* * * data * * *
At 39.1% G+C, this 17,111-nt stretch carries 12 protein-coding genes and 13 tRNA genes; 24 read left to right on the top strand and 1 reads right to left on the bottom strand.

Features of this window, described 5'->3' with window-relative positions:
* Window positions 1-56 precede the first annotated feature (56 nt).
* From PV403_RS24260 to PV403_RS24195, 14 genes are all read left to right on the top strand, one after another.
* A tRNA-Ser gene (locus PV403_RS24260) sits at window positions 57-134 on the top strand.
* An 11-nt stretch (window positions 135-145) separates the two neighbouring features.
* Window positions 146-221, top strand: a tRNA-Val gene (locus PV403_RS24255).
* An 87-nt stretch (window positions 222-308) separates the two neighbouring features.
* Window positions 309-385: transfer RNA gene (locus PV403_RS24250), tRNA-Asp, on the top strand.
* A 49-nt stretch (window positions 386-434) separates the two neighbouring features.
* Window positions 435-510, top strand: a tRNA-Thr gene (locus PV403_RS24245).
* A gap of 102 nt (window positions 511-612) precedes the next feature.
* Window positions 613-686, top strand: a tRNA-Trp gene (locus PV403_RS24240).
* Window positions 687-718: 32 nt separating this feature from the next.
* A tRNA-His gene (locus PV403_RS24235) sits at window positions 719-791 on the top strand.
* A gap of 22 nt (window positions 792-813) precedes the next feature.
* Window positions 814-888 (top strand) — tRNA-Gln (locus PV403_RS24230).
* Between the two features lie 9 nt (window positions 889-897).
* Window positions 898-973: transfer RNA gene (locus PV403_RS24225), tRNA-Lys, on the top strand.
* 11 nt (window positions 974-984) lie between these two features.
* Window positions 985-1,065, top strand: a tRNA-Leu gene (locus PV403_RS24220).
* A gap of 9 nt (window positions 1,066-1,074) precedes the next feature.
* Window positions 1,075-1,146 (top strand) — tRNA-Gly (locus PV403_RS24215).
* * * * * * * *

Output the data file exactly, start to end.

At 39.1% G+C, this 17,111-nt stretch carries 12 protein-coding genes and 13 tRNA genes; 24 read left to right on the top strand and 1 reads right to left on the bottom strand.

Features of this window, described 5'->3' with window-relative positions:
* Window positions 1-56 precede the first annotated feature (56 nt).
* From PV403_RS24260 to PV403_RS24195, 14 genes are all read left to right on the top strand, one after another.
* A tRNA-Ser gene (locus PV403_RS24260) sits at window positions 57-134 on the top strand.
* An 11-nt stretch (window positions 135-145) separates the two neighbouring features.
* Window positions 146-221, top strand: a tRNA-Val gene (locus PV403_RS24255).
* An 87-nt stretch (window positions 222-308) separates the two neighbouring features.
* Window positions 309-385: transfer RNA gene (locus PV403_RS24250), tRNA-Asp, on the top strand.
* A 49-nt stretch (window positions 386-434) separates the two neighbouring features.
* Window positions 435-510, top strand: a tRNA-Thr gene (locus PV403_RS24245).
* A gap of 102 nt (window positions 511-612) precedes the next feature.
* Window positions 613-686, top strand: a tRNA-Trp gene (locus PV403_RS24240).
* Window positions 687-718: 32 nt separating this feature from the next.
* A tRNA-His gene (locus PV403_RS24235) sits at window positions 719-791 on the top strand.
* A gap of 22 nt (window positions 792-813) precedes the next feature.
* Window positions 814-888 (top strand) — tRNA-Gln (locus PV403_RS24230).
* Between the two features lie 9 nt (window positions 889-897).
* Window positions 898-973: transfer RNA gene (locus PV403_RS24225), tRNA-Lys, on the top strand.
* 11 nt (window positions 974-984) lie between these two features.
* Window positions 985-1,065, top strand: a tRNA-Leu gene (locus PV403_RS24220).
* A gap of 9 nt (window positions 1,066-1,074) precedes the next feature.
* Window positions 1,075-1,146 (top strand) — tRNA-Gly (locus PV403_RS24215).